As the big tax reform push commences on Wednesday, Congress should focus on slashing as many deductions as possible.
This imperative takes on a new urgency in that the Republicans published outline for reform "eliminates most itemized deductions, but retains tax incentives for home mortgage interest and charitable contributions."
While that might sound good, retaining those two deductions will carry a heavy price tag. In January, the Joint Committee on Taxation assessed that for the years 2016 through 2020, the total value of the mortgage interest deduction would amount to $357 billion. Over the same period, the committee assesses that the total value of all charitable deductions will be $298 billion. That's a total five-year cost of $655 billion or an annual cost of $131 billion.
These sums mean that if tax reform isn't going to blow up the deficit, it will have to smash away the vast majority of other tax deductions.
I worry that absent that choice, reform will preference the immediate gratification of tax cuts alongside exploding deficits. And considering the nation's already terrible debt-to-GDP ratio of 103 percent, adding to the deficit would pummel America's future with higher interest rates and depleting investment.
Still, other figures from the Joint Committee on Taxation shows that there's hope! Eradicating three other major deductions, tax reform could match the retained mortgage and charitable deductions to major tax cuts, and avoid blowing up the deficit.
First off, eliminating the tax exclusion for employer-provided healthcare, cafeteria plans, and miscellaneous fringe benefits would save $1 trillion over five years. While these exclusions are popular, they are unfair on self-employed Americans and promote the inefficient allocation of resources. Getting rid of the employer-provided healthcare exclusion would also force individuals to take responsibility for their own health consumption, and thus bend the healthcare inflation curve.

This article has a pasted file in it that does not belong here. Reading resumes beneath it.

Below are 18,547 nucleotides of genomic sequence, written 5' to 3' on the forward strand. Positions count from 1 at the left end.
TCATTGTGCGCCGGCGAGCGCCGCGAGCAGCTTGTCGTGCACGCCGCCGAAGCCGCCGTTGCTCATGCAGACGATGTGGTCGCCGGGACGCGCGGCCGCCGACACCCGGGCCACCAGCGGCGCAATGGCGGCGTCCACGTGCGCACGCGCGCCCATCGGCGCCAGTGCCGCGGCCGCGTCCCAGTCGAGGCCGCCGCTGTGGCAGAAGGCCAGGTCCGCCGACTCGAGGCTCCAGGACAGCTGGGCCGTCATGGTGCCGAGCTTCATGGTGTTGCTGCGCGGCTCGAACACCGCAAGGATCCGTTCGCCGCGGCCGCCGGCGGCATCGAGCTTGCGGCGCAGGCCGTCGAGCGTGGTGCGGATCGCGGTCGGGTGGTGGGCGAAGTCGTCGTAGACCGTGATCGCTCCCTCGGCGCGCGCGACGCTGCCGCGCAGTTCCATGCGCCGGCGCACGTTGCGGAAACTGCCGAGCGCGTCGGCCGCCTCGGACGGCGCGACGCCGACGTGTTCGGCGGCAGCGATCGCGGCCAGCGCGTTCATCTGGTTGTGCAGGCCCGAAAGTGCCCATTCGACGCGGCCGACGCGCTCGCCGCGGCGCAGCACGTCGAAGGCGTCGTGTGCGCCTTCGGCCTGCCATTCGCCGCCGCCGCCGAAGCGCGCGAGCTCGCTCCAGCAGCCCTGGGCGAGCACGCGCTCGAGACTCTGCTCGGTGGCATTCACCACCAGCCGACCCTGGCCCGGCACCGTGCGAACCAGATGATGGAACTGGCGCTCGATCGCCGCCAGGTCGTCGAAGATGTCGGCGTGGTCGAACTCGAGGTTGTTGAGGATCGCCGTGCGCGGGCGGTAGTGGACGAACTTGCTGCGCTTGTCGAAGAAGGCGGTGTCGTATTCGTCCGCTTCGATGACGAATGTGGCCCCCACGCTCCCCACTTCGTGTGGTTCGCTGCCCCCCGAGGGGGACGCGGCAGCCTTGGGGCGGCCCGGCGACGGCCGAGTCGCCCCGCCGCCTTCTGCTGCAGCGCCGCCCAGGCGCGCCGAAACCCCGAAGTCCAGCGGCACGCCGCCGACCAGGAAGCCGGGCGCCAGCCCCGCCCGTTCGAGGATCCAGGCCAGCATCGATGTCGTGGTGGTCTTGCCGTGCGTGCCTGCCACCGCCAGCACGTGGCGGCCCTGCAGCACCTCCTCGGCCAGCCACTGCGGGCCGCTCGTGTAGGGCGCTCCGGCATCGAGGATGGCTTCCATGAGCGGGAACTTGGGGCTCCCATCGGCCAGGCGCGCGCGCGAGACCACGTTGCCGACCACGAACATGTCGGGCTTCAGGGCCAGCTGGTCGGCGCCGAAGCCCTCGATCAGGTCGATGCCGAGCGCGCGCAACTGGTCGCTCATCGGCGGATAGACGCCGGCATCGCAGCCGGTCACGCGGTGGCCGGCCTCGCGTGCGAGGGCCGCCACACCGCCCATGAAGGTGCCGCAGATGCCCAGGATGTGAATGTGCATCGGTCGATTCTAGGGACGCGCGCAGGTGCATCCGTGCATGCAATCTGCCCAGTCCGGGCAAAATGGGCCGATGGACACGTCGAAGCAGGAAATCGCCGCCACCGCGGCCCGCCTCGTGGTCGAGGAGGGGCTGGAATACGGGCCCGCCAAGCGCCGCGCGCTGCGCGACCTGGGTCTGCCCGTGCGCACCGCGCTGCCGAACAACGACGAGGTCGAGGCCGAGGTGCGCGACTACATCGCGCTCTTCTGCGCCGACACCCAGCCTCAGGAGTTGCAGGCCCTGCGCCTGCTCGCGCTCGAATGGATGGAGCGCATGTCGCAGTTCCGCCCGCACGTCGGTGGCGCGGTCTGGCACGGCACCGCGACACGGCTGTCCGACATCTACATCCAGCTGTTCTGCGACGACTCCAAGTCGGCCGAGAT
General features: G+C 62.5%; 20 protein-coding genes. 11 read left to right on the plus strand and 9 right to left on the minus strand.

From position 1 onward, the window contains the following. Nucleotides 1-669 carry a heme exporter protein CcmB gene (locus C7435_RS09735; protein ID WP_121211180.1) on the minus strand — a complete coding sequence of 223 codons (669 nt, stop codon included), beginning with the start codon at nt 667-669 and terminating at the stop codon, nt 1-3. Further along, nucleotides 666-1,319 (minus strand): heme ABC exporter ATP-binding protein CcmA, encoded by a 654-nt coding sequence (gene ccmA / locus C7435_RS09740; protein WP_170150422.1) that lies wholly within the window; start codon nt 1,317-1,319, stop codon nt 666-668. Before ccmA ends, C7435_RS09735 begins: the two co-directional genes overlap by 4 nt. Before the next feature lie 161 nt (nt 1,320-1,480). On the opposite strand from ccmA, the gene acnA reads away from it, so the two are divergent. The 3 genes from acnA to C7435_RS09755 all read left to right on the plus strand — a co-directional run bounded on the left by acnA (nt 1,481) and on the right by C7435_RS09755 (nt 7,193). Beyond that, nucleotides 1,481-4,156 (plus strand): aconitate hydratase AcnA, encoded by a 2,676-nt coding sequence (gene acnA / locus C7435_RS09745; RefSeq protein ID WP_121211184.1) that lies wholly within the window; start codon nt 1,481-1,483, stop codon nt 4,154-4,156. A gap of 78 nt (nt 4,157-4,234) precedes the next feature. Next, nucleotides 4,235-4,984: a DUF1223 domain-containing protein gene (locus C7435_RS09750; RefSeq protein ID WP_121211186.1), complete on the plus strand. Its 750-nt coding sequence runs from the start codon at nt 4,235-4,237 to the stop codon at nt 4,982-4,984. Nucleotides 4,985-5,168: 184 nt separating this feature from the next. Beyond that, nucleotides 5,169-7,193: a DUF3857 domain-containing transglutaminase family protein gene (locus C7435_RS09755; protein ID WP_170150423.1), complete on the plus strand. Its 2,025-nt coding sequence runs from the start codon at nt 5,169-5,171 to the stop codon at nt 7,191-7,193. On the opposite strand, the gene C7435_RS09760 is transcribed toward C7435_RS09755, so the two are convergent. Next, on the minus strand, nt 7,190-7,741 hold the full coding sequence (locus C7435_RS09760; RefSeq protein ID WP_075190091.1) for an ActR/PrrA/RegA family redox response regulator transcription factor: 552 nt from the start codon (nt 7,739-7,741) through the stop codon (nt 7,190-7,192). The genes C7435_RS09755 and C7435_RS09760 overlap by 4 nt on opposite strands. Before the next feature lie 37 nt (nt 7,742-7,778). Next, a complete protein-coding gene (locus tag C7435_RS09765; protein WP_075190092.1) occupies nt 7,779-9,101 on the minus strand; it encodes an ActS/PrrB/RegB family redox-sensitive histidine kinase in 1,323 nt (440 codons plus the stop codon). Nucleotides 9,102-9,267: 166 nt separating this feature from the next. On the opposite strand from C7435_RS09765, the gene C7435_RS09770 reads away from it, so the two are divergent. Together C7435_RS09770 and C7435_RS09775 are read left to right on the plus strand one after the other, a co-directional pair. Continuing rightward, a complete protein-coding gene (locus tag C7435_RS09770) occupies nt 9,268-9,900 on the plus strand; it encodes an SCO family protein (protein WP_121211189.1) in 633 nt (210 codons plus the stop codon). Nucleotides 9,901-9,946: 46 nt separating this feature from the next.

Second, by cancelling the state and local income and sales tax deduction, we would find $369 billion over five years. At present, by reducing their net federal income tax liability, residents of higher-tax states such as New York have an undue advantage over those in low-tax states such as Florida. Shouldering the full tax burden for their state government expenditures, this reform would encourage high-tax state residents to demand lower government spending.
Third, by removing the property tax deduction, tax reform would generate $180 billion over five years. Again, this would promote more efficient state and local government in disposing of the effective federal subsidy granted to residents of states with high property taxes. This is also a regressive tax in that it unduly benefits wealthier taxpayers who own their homes.
Don't get me wrong, this is just the start. Ultimately, any effective tax reform would also include discarding the many smaller tax subsidies in the code.
Regardless, if Congress doesn't kill these big three deductions, it won't be able to offset rate eductions and the deficit will get another boost.